Financial Toolbox™ and MATLAB® graphics functions work together to produce presentation quality graphics, as these examples show. The examples ship with the toolbox as MATLAB files. Try them by entering the commands directly or by executing the code. For help using MATLAB plotting functions, see "Creating Line Plots" in the MATLAB documentation.
This example plots the efficient frontier of a hypothetical
portfolio of three assets. It illustrates how to specify the expected
returns, standard deviations, and correlations of a portfolio of assets,
how to convert standard deviations and correlations into a covariance
matrix, and how to compute and plot the efficient frontier from the
returns and covariance matrix. The example also illustrates how to
randomly generate a set of portfolio weights, and how to add the random
portfolios to an existing plot for comparison with the efficient frontier.
The file for this example is
First, specify the expected returns, standard deviations, and correlation matrix for a hypothetical portfolio of three assets.
Returns = [0.1 0.15 0.12]; STDs = [0.2 0.25 0.18]; Correlations = [ 1 0.3 0.4 0.3 1 0.3 0.4 0.3 1 ];
Convert the standard deviations and correlation matrix into
a variance-covariance matrix with the Financial Toolbox function
Covariances = corr2cov(STDs, Correlations);
Evaluate and plot the efficient frontier at 20 points along
the frontier, using the function
the expected returns and corresponding covariance matrix. Although
rather elaborate constraints can be placed on the assets in a portfolio,
for simplicity accept the default constraints and scale the total
value of the portfolio to 1 and constrain the weights to be positive
portopt(Returns, Covariances, 20)
Warning: In a future release, portopt will undergo a change to solve only the default portfolio problem for long-only fully-invested portfolios. To solve more general problems, use the Portfolio object. See the release notes for details, including examples to make the conversion. > In portopt at 85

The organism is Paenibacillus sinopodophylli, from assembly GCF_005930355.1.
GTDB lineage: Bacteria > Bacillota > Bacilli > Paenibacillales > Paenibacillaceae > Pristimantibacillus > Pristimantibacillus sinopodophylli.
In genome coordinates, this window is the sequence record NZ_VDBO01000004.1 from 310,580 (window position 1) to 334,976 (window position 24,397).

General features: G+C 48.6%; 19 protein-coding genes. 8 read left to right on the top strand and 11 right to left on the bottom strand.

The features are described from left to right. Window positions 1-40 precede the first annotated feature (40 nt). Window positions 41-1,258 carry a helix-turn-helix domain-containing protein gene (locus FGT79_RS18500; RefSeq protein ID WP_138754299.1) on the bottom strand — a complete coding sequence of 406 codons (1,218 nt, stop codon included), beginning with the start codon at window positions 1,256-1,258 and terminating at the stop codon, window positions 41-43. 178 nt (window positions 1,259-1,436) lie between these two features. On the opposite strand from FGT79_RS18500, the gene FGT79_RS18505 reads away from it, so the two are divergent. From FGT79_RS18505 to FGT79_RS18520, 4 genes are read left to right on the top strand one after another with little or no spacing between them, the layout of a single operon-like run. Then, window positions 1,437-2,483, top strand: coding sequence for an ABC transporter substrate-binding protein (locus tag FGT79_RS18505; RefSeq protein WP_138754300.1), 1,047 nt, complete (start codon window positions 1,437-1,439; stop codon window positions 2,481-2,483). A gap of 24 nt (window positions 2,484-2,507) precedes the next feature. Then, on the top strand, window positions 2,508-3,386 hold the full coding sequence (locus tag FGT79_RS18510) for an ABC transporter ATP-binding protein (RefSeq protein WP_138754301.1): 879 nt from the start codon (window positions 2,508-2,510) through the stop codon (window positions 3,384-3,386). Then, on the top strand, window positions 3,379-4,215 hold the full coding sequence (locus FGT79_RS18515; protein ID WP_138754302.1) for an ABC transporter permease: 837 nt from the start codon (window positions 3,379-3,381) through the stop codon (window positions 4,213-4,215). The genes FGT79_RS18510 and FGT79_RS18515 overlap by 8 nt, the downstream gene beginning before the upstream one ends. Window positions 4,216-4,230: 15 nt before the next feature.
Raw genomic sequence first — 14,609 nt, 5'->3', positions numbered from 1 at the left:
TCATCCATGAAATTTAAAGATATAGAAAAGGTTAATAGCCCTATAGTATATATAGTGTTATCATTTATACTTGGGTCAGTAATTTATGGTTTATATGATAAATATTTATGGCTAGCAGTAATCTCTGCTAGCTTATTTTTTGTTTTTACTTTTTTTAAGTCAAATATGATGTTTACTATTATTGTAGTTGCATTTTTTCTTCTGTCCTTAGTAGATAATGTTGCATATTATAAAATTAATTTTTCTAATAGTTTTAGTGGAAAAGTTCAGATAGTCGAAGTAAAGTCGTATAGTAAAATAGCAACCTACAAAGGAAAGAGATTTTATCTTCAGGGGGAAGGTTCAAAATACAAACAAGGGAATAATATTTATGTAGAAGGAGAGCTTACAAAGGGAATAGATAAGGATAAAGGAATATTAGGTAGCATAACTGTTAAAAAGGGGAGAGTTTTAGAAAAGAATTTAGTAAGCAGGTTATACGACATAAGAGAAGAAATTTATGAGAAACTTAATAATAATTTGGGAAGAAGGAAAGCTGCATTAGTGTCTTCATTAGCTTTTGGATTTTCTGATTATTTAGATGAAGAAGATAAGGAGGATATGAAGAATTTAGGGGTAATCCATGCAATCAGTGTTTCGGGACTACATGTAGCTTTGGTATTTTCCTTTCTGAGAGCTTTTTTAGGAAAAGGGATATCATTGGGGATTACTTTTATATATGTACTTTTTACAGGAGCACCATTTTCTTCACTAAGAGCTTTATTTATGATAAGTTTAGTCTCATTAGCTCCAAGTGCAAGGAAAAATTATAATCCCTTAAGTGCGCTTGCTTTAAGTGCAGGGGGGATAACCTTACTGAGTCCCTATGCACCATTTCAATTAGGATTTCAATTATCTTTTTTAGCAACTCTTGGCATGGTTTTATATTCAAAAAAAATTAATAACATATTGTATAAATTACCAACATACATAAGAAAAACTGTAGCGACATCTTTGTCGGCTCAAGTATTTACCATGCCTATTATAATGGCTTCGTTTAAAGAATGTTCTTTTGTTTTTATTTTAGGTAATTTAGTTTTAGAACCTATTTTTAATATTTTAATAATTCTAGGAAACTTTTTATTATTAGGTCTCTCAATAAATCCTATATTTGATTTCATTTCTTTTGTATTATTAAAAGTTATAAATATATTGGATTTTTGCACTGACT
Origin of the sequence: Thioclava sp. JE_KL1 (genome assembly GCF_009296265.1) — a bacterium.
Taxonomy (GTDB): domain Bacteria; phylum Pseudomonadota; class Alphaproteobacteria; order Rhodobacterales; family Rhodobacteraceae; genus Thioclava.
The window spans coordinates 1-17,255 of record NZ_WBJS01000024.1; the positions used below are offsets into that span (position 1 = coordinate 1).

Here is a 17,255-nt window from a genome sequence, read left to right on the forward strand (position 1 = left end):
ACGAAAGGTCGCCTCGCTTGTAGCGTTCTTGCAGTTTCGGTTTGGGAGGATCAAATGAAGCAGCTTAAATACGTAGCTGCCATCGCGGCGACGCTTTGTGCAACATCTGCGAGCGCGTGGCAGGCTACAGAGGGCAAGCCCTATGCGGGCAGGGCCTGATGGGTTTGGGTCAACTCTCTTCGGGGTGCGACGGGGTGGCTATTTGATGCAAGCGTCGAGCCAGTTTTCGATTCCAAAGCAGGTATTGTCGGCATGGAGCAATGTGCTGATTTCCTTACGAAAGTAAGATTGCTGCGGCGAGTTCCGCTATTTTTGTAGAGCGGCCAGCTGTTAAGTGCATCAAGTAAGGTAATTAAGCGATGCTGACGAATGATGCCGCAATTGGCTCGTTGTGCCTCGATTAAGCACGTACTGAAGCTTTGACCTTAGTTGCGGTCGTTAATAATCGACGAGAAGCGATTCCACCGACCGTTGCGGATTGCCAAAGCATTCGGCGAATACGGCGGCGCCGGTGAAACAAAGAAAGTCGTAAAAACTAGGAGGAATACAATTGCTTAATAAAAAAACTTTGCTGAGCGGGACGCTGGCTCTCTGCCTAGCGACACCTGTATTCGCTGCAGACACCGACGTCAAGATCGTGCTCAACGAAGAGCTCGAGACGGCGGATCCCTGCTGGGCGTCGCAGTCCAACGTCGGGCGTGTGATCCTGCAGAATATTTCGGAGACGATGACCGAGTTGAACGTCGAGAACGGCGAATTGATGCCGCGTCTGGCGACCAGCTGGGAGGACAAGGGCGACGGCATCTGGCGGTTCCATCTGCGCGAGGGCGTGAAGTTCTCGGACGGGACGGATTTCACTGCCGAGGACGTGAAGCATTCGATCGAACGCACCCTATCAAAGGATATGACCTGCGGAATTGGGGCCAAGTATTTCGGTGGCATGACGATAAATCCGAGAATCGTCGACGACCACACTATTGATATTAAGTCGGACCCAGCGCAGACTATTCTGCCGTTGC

Now that the efficient frontier is displayed, randomly generate the asset weights for 1000 portfolios starting from the MATLAB initial state.
rng('default') Weights = rand(1000, 3);
The previous line of code generates three columns of uniformly distributed random weights, but does not guarantee they sum to 1. The following code segment normalizes the weights of each portfolio so that the total of the three weights represent a valid portfolio.
Total = sum(Weights, 2); % Add the weights Total = Total(:,ones(3,1)); % Make size-compatible matrix Weights = Weights./Total; % Normalize so sum = 1
Given the 1000 random portfolios just created, compute the expected return and risk of each portfolio associated with the weights.
[PortRisk, PortReturn] = portstats(Returns, Covariances, ... Weights);
Finally, hold the current graph, and plot the returns and risks of each portfolio on top of the existing efficient frontier for comparison. After plotting, annotate the graph with a title and return the graph to default holding status (any subsequent plots will erase the existing data). The efficient frontier appears in blue, while the 1000 random portfolios appear as a set of red dots on or below the frontier.
hold on plot (PortRisk, PortReturn, '.r') title('Mean-Variance Efficient Frontier and Random Portfolios') hold off
This example creates a three-dimensional plot showing how gamma
changes relative to price for a Black-Scholes option. Recall
that gamma is the second derivative of the option price relative to